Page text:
Pop on XTC: Willie Wisely gets back to his power-pop core in Parador

May 16, 2006 at 6:04 pm

I’ve heard it said that bad news is always better received when given by a pretty messenger or placed in an attractive package. Willie Wisely must have heard the same thing, because his most recent record, Parador, is a collection of some of the most heartbreaking stories of lost loves and life’s defeats told through syrupy-sweet power-pop songs. These songs play like they were written by someone who got really into XTC, and then later discovered the Beatles, but only after hearing that they were a really big influence on XTC’s music.

In the more recent world of popular music, Wisely’s songs resemble those of a slightly older, wiser and more world-weary Fountains of Wayne. Wisely has moved far beyond the schoolboy infatuation with the high school sweetheart’s mother. He’s already had the marriage, the mortgage, the divorce and the drinking problem, and now he’s developed the sense of humor and perspective necessary to tell the stories.

It’s been a while since Wisely released 1997’s Turbosherbet, but he definitely hasn’t been slacking. He’s been living in Los Angeles where he’s had his hand in about every media outlet L.A. has to offer, including working as a music producer, scoring several films like “Tromeo and Juliet” (Andy Dick’s newest comedy) and two Scooby Doo flicks, and working as an actor in numerous films and television shows, including HBO’s “Six Feet Under.” After all that, however, Wisely is glad to return to making pop music.

 “I’ve always really only wanted to be a recording artist first,” he said. “All that other stuff was just me testing my legs in Los Angeles and seeing what my heart wanted to do. It just seems like all those other projects, acting included, involved stifling your personality somehow. It just seems like when I write songs, there’s none of that. It’s pure expression.”

 These days, Wisely’s main concern is writing complex songs about real emotions, and challenging the commonly perceived notions of what popular music can be and who is allowed to make it.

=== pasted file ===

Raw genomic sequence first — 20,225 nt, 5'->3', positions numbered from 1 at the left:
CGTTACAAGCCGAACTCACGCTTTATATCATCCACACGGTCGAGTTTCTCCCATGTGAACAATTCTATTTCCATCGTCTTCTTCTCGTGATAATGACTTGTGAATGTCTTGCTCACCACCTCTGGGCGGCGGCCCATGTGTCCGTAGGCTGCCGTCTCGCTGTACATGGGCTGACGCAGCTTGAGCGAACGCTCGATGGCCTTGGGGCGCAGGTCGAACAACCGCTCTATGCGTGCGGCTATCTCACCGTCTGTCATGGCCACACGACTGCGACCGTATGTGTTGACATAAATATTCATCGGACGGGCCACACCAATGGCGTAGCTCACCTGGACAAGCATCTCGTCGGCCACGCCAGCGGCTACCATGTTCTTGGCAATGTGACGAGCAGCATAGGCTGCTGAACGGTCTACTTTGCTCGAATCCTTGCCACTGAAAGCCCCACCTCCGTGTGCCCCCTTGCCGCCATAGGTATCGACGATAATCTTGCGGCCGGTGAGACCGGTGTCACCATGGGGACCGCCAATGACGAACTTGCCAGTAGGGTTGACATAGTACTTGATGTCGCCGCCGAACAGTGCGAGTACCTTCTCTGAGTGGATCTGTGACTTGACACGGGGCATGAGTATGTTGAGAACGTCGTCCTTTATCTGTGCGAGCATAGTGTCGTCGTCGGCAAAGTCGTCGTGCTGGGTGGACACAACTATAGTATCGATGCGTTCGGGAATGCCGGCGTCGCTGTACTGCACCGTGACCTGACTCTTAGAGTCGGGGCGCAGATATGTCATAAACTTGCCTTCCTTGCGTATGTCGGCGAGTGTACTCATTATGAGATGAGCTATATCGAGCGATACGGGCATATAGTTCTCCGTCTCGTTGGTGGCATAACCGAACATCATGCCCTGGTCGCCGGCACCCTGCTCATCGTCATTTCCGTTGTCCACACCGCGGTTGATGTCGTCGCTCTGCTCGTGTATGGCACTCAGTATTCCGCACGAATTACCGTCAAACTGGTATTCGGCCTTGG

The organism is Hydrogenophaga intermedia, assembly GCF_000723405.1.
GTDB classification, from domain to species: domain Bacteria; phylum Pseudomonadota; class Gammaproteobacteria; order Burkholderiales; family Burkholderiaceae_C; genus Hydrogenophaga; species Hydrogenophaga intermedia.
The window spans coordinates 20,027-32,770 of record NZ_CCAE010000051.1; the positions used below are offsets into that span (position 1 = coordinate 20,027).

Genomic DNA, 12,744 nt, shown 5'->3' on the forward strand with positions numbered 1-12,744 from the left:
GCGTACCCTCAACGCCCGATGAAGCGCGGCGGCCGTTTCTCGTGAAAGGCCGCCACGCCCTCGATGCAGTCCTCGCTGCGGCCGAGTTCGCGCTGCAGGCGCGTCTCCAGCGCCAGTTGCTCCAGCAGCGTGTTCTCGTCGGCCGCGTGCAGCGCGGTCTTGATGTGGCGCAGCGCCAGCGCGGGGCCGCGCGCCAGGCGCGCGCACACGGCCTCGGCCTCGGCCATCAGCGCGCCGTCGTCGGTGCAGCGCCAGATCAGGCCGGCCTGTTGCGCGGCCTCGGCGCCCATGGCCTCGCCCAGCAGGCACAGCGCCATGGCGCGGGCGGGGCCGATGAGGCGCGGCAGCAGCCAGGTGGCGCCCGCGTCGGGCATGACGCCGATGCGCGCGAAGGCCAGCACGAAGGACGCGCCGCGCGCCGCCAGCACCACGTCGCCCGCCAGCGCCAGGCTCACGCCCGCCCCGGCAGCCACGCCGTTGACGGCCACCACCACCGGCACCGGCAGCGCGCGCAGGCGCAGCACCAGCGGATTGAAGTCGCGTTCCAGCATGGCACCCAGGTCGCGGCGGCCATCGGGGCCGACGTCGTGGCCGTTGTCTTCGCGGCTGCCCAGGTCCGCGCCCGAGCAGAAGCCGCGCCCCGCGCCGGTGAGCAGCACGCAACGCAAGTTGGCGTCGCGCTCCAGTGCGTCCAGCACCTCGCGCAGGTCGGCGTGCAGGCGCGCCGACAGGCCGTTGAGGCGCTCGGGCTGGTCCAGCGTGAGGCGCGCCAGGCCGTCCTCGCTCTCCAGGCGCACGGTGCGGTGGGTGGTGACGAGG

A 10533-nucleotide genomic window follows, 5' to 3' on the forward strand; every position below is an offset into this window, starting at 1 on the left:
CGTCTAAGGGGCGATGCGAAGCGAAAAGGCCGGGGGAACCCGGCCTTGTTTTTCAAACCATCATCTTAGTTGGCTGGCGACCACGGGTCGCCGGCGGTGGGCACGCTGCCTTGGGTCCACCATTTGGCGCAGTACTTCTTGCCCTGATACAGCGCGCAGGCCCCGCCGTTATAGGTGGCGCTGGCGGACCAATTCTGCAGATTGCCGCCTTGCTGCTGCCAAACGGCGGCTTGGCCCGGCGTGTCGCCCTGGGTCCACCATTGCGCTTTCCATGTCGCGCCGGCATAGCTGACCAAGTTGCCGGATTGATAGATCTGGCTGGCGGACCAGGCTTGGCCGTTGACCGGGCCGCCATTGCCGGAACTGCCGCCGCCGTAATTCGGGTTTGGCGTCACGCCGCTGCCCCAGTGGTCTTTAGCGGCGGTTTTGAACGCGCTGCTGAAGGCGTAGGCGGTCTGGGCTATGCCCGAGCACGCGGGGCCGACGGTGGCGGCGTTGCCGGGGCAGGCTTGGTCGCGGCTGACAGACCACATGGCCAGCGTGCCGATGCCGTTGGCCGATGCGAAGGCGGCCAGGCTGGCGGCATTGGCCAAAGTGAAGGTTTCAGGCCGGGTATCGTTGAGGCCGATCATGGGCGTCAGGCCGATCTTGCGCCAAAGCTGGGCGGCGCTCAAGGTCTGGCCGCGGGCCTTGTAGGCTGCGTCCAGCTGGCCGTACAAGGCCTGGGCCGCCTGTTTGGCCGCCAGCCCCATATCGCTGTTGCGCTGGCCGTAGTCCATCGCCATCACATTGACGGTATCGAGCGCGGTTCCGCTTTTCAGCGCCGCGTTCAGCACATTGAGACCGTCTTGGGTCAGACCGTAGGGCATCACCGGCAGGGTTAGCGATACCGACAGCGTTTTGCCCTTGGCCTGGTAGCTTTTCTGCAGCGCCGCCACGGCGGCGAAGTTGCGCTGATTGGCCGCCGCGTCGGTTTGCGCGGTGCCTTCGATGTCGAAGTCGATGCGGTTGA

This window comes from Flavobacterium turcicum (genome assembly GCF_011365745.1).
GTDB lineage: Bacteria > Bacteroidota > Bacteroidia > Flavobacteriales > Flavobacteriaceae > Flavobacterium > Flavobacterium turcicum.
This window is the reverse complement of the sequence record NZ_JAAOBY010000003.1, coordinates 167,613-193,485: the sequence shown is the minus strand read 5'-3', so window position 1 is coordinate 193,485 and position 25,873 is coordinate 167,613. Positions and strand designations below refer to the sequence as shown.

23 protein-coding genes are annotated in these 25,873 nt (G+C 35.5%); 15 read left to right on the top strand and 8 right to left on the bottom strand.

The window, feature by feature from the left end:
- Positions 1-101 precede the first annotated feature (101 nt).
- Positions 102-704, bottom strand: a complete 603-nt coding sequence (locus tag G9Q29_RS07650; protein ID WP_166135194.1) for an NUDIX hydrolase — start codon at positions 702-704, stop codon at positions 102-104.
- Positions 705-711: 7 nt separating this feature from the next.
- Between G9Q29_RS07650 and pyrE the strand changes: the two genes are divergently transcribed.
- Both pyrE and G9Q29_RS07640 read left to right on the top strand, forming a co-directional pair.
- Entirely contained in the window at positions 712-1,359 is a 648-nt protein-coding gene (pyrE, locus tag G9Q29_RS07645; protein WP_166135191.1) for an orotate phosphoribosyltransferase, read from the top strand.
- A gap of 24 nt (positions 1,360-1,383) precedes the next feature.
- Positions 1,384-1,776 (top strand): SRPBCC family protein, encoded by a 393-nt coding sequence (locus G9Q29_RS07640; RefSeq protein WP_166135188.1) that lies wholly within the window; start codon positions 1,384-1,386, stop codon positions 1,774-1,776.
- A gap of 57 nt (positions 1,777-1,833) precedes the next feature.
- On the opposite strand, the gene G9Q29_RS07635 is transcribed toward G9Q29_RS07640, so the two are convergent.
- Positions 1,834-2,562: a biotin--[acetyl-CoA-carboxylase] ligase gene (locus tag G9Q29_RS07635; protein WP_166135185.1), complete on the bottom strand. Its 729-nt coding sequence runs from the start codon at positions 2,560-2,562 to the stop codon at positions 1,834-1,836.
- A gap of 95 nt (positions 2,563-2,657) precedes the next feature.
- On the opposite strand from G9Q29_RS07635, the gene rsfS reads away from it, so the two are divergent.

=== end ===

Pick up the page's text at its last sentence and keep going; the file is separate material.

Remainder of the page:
“It’s unfortunate that pop music is considered a young person’s art form,” Wisely said. “I wanted to make a record that was emotionally dense. I’ve made records that were very bright and colorful, that were full of splashy ideas, but I’d never made a record that had a lot of emotional gravity, and I set out to do that . And I’m not worried about the age thing. I think with the crumbling of the music industry as we know it, all this ageism is going to go away.”

 With Wisely working diligently to make his music more emotionally dense, I asked him how much of this record was biographical. At first, he said most of the record was autobiographical, but that there are a few exceptions, notably the beautifully sad narrative “Too Quick to Love.” Then, after pausing in thought, Wisely changed his mind: “You know what?,” he said, “‘Too Quick to Love’ is totally autobiographical about me, too. I wanted to write a song called that because all my life — I remember I would freak girls out because I wanted to get so hyper-committed, and I’ve always been such a ‘husband,’ you know? And I’ve always been too quick to call it love and it would ruin it, it would ruin the fun.”

 Wisely set a daunting goal for himself with Parador, and for the most part, he has succeeded brilliantly. The album possesses a distinct ability to tell you a true, heartbreaking story that maintains its emotional depth while simultaneously being so catchy that you’ll find yourself smiling and humming the tune days later. This didn’t come without a certain amount of hard work and perfectionism on Wisely’s part.

 “A lot of stuff wound up on the editing room floor,” he said. “So much so that there’s a separate CD released called Parador Alternate Takes. It’s all the same songs, but completely different versions of every one of them. It’s all the rage now to have your fans mix or remix your record or whatever. Well, this is neither of those. It’s literally the same record twice. But two different ways.”

 I noted the similarity to XTC’s Homespun and Homegrown records, which he said he wasn’t familiar with, but wasn’t surprised that they’d beaten him to the idea. I pointed out that it wasn’t so bad to have something in common with XTC, to which Wisely replied, “Amen, brother.”

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